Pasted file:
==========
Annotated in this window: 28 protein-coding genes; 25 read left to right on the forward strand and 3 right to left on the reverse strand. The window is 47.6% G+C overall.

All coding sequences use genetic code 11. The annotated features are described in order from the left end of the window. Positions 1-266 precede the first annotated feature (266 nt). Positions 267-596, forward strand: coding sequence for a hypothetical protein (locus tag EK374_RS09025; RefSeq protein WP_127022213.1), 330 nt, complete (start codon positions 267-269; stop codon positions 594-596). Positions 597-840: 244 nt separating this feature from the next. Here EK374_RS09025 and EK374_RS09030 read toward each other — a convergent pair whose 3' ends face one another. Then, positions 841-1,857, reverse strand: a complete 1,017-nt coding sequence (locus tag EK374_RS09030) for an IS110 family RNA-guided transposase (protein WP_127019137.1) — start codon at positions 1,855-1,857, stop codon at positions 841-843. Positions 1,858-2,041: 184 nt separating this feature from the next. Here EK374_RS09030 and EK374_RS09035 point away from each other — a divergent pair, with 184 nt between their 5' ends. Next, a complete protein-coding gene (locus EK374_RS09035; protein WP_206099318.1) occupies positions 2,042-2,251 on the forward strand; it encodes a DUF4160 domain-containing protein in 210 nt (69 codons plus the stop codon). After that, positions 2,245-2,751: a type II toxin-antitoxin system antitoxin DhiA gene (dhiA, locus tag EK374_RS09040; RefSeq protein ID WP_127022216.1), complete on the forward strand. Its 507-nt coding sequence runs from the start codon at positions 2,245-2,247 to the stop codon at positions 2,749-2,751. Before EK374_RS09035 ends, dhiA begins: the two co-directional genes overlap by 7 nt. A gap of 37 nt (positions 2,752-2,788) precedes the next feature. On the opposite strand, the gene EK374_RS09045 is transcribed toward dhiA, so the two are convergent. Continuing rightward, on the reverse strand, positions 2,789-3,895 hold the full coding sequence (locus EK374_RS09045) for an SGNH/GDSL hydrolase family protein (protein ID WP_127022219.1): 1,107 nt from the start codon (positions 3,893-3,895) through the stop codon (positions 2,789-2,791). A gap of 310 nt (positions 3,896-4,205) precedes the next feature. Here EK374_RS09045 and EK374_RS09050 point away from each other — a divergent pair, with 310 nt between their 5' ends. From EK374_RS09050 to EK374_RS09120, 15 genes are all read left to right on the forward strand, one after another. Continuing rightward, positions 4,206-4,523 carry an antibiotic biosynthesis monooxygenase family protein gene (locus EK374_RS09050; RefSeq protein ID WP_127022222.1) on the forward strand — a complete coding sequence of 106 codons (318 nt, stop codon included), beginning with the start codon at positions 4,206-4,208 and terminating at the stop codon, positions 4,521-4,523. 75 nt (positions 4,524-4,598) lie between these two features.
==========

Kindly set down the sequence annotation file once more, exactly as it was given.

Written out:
Annotated in this window: 28 protein-coding genes; 25 read left to right on the forward strand and 3 right to left on the reverse strand. The window is 47.6% G+C overall.

All coding sequences use genetic code 11. The annotated features are described in order from the left end of the window. Positions 1-266 precede the first annotated feature (266 nt). Positions 267-596, forward strand: coding sequence for a hypothetical protein (locus tag EK374_RS09025; RefSeq protein WP_127022213.1), 330 nt, complete (start codon positions 267-269; stop codon positions 594-596). Positions 597-840: 244 nt separating this feature from the next. Here EK374_RS09025 and EK374_RS09030 read toward each other — a convergent pair whose 3' ends face one another. Then, positions 841-1,857, reverse strand: a complete 1,017-nt coding sequence (locus tag EK374_RS09030) for an IS110 family RNA-guided transposase (protein WP_127019137.1) — start codon at positions 1,855-1,857, stop codon at positions 841-843. Positions 1,858-2,041: 184 nt separating this feature from the next. Here EK374_RS09030 and EK374_RS09035 point away from each other — a divergent pair, with 184 nt between their 5' ends. Next, a complete protein-coding gene (locus EK374_RS09035; protein WP_206099318.1) occupies positions 2,042-2,251 on the forward strand; it encodes a DUF4160 domain-containing protein in 210 nt (69 codons plus the stop codon). After that, positions 2,245-2,751: a type II toxin-antitoxin system antitoxin DhiA gene (dhiA, locus tag EK374_RS09040; RefSeq protein ID WP_127022216.1), complete on the forward strand. Its 507-nt coding sequence runs from the start codon at positions 2,245-2,247 to the stop codon at positions 2,749-2,751. Before EK374_RS09035 ends, dhiA begins: the two co-directional genes overlap by 7 nt. A gap of 37 nt (positions 2,752-2,788) precedes the next feature. On the opposite strand, the gene EK374_RS09045 is transcribed toward dhiA, so the two are convergent. Continuing rightward, on the reverse strand, positions 2,789-3,895 hold the full coding sequence (locus EK374_RS09045) for an SGNH/GDSL hydrolase family protein (protein ID WP_127022219.1): 1,107 nt from the start codon (positions 3,893-3,895) through the stop codon (positions 2,789-2,791). A gap of 310 nt (positions 3,896-4,205) precedes the next feature. Here EK374_RS09045 and EK374_RS09050 point away from each other — a divergent pair, with 310 nt between their 5' ends. From EK374_RS09050 to EK374_RS09120, 15 genes are all read left to right on the forward strand, one after another. Continuing rightward, positions 4,206-4,523 carry an antibiotic biosynthesis monooxygenase family protein gene (locus EK374_RS09050; RefSeq protein ID WP_127022222.1) on the forward strand — a complete coding sequence of 106 codons (318 nt, stop codon included), beginning with the start codon at positions 4,206-4,208 and terminating at the stop codon, positions 4,521-4,523. 75 nt (positions 4,524-4,598) lie between these two features.